The company is also seeking only an 18-month license, rather than the typical five years, as a concession that it says will allow regulators to ensure its reforms will last.
The question is whether the steps go far enough. At a pretrial hearing, Senior District Judge Emma Arbuthnot, who is presiding over the appeal, asked whether the changes were a “smoke screen.”
London is not the only area where Uber has made changes under Khosrowshahi. The company has settled a protracted legal battle with Waymo, owned by the Google parent, Alphabet, over self-driving car technology. It has offered drivers new insurance protections in some markets, and it proposed a fee on ride-hailing services in New York to pay for a “hardship fund” for struggling taxi drivers.
The trial beginning Monday is expected to last several days, with testimony from Uber representatives and officials from Transport for London, the city’s regulator. Khosrowshahi is not expected to attend. The case could drag on for years. If Uber loses this appeal, it can take the case to higher courts, and the company’s cars would be allowed to remain on the road throughout the process.
Uber and Transport for London declined to comment.
London’s actions are being closely watched as a potential model for regulators elsewhere who are seeking to extract concessions from Uber. Nine years after the company was founded, policymakers continue to struggle with fallout associated with the success of Uber and similar ride-hailing services, including more congested streets and devastated local taxi groups.
In New York, where six taxi drivers have killed themselves in recent months, Mayor Bill de Blasio and the City Council are under pressure to adopt stricter rules against ride-hailing services. Uber has also faced restrictions in other U.S. cities, such as Austin, Texas, and in countries like Canada, Denmark, France, Ireland and Italy.
Court rulings have also had a major impact on Uber’s development. In a case in December, the European Union’s highest court ruled that Uber was a transportation company, not just a digital platform, a decision that could force the company to meet tougher licensing and worker-benefit requirements.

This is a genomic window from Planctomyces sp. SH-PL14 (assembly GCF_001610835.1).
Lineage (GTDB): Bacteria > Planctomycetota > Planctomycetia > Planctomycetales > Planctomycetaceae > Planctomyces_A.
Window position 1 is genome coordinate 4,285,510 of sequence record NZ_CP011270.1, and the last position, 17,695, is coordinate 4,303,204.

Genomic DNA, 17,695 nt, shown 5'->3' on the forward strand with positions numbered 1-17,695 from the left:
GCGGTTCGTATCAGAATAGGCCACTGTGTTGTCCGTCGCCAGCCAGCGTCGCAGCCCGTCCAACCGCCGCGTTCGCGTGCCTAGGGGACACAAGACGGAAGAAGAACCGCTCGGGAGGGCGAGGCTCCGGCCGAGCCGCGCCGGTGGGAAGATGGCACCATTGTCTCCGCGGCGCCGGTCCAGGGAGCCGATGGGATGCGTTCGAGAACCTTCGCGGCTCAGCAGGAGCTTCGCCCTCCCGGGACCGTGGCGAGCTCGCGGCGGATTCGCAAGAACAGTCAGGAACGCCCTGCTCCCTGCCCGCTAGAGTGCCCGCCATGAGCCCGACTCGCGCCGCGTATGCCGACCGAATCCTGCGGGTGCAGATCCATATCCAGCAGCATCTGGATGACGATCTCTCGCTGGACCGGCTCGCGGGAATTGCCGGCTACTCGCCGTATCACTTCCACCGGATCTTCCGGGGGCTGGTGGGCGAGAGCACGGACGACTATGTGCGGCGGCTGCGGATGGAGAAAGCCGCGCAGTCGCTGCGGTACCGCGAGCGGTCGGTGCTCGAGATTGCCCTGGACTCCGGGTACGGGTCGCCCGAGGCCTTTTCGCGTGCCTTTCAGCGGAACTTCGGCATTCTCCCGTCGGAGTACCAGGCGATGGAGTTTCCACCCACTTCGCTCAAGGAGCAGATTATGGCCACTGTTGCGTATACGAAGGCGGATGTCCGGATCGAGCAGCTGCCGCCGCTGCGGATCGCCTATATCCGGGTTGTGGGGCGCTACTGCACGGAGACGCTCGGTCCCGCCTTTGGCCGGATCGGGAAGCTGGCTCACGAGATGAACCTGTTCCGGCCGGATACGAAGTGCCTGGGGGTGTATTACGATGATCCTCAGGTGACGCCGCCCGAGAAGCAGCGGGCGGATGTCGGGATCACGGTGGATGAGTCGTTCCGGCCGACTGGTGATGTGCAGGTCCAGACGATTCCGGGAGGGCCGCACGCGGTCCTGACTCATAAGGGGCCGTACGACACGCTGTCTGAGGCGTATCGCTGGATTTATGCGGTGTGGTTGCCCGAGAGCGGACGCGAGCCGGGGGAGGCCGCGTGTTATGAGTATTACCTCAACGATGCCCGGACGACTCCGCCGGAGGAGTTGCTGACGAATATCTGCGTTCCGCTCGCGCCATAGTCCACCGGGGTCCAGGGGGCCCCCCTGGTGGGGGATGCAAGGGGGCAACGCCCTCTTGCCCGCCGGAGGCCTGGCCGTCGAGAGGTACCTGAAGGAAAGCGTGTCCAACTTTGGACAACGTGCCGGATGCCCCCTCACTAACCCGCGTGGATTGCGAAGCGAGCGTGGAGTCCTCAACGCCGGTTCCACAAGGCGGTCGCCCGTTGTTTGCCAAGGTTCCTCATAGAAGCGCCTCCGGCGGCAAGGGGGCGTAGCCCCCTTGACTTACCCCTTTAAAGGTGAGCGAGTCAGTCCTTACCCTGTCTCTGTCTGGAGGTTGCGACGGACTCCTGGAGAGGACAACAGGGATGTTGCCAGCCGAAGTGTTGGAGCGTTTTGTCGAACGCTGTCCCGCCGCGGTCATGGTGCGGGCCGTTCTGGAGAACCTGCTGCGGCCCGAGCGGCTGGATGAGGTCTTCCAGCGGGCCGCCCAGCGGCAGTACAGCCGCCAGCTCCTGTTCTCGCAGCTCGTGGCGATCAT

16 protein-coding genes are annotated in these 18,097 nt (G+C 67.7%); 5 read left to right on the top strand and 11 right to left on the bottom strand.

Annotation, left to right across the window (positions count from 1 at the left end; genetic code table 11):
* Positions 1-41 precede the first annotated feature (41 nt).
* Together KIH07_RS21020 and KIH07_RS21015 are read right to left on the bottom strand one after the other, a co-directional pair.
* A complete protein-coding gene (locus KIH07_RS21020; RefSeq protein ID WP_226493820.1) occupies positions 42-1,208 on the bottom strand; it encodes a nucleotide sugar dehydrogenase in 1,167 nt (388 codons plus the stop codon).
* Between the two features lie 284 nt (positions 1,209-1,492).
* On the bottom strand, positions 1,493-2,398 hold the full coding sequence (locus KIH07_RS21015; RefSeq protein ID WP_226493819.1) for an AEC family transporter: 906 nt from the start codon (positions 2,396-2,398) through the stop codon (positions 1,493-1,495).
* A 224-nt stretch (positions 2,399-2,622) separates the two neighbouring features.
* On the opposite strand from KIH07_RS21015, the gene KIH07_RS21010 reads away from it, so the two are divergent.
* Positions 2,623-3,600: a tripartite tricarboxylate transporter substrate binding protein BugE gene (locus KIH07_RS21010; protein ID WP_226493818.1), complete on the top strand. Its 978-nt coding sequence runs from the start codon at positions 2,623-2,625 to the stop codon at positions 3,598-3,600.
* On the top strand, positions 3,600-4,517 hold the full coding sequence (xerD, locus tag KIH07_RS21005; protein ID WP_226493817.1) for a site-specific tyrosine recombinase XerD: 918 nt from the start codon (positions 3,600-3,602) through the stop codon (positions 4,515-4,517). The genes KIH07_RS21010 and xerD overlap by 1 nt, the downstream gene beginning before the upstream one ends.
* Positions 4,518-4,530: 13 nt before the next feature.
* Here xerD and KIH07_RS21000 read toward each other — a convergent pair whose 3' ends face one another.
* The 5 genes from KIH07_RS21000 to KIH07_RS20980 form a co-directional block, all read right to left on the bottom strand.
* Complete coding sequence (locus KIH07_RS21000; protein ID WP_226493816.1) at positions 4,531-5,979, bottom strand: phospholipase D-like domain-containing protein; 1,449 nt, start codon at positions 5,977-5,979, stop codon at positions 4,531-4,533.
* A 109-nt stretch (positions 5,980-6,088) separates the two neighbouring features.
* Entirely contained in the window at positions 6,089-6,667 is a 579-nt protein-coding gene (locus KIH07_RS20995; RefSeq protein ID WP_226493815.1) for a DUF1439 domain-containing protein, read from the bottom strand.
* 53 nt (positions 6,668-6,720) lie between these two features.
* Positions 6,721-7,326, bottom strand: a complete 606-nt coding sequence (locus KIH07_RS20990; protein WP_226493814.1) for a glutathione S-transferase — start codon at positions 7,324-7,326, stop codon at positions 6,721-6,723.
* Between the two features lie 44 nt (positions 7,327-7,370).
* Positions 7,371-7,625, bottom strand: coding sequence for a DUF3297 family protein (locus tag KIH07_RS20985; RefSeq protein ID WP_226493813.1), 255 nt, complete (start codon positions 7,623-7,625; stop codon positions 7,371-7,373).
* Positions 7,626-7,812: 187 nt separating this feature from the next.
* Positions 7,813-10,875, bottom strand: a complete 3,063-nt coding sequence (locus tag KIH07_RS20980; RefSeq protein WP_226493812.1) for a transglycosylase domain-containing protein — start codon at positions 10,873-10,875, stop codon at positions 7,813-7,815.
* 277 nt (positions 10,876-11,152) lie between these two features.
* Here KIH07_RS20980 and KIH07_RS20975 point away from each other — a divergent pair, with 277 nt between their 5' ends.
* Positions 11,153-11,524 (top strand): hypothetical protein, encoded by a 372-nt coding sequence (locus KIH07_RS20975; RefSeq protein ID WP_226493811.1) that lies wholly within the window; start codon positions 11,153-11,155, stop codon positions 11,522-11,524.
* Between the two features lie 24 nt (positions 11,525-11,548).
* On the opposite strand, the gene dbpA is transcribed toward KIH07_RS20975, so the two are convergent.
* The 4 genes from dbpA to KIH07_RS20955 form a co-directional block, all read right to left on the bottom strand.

“The wild-West era of platform companies skirting regulation seems to be coming to an end,” said Mark Graham, a professor of internet geography at Oxford University who has studied how Uber and other companies that make up the so-called gig economy affect workers and traditional industries.
A new license for Uber would be a blow to London’s black-cab drivers.
They argue that rivals working for Uber have an unfair advantage because they do not have to meet the same car specification requirements or pass an exhaustive exam, known as “the Knowledge,” that tests a cabbie’s ability to navigate city streets without a map. That, they say, allows Uber to keep its prices lower than those of black cabs — Uber can be up to 30 percent cheaper than London taxis.
Steve McNamara, general secretary of the Licensed Taxi Drivers’ Association, which represents about half the city’s 23,000 cabbies, said he was unconvinced by Uber’s efforts to project a friendlier corporate image.
“They are only saying what they have to say to get a license,” McNamara said.
Yet many experts say that banning Uber entirely is unrealistic.
In London, the company’s service has become a central mode of transportation, and removing its cars would be an unwelcome change for many commuters. More than 850,000 people signed a petition supporting Uber in the wake of the ban last year.
Tony Travers, a professor at the London School of Economics, said he expected Uber to win the appeal. In April, the judge presiding over the case asked Uber and Transport for London to negotiate terms of a new license in the event that she rules in the company’s favor.
“Uber has accepted it needed to make improvements,” Travers said. An outright ban, he said, “is hard to imagine.”
He added, however, that while the appeal would mark an important moment for Uber, the company would inevitably face more such challenges around the world.
This fight, he said, “won’t be the last.”